credit/debit card described by the caller!
Warwickshire Trading Standards advise that banks will sometimes contact
their customers if they believe that their credit/debit cards have been
used fraudulently. However, consumers must ensure that the call is
genuine. Never provide your complete card details to unexpected callers
or your three digit security number – banks won’t ask for
complete details in order to confirm your identity.
Job Search Warning Warwickshire Trading Standards advises job hunters to check that job
offers are genuine after complaints from Warwickshire residents who
applied, were interviewed and offered ‘IT posts’ and then
asked immediately for up-front training cost fees. Job hunters need to
ensure that job offers are real and not simply ways to sell training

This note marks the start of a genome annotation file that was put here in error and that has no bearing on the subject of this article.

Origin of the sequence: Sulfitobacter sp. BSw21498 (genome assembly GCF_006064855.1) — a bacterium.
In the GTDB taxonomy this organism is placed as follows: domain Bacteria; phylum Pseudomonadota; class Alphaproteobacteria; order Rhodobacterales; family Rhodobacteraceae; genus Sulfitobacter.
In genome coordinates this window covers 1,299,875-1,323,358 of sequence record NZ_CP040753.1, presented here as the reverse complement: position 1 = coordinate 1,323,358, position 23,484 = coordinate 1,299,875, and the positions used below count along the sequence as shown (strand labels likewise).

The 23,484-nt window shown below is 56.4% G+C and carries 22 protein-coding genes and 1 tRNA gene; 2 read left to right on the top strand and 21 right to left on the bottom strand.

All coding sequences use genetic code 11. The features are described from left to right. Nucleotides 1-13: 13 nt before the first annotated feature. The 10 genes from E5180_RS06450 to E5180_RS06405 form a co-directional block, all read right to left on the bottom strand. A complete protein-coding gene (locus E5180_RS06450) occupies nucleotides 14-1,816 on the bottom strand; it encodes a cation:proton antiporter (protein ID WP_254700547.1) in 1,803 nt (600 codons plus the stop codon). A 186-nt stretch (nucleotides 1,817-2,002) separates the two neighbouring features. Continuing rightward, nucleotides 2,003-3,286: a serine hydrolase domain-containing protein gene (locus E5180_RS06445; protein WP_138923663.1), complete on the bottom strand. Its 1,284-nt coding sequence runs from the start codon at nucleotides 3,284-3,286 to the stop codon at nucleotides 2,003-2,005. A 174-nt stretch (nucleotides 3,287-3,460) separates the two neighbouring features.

I promise not to mention the Olympics at all in this article.
I’ve discussed why some large businesses manage to fail, how they
can descend from a position of dominance to failure in a remarkably
short space of time.
other businesses who seem to go out of their way to upset people, often
their customers but also the regulators - and you have to wonder why.
One of these
is Microsoft. It has had a dominant position in the software sector
since software was invented; it has made Bill Gates a multi-billionaire
and several others obscenely rich – and yet it continues to try
and bend the rules and, according to some, cheat its customers.
latest saga. This concerns the Microsoft web browser, Internet Explorer
(IE); it may still be the most popular web browser in the world, but it
didn't become so popular by accident. If regulators in the US and EU
are to be believed Microsoft abused their position as the dominant
operating system vendor to push users into using IE, leaving
competitors out in the cold. In other words they effectively forced
their customers to use their own product without giving them a choice.
between Microsoft and the regulators has been going on for years, but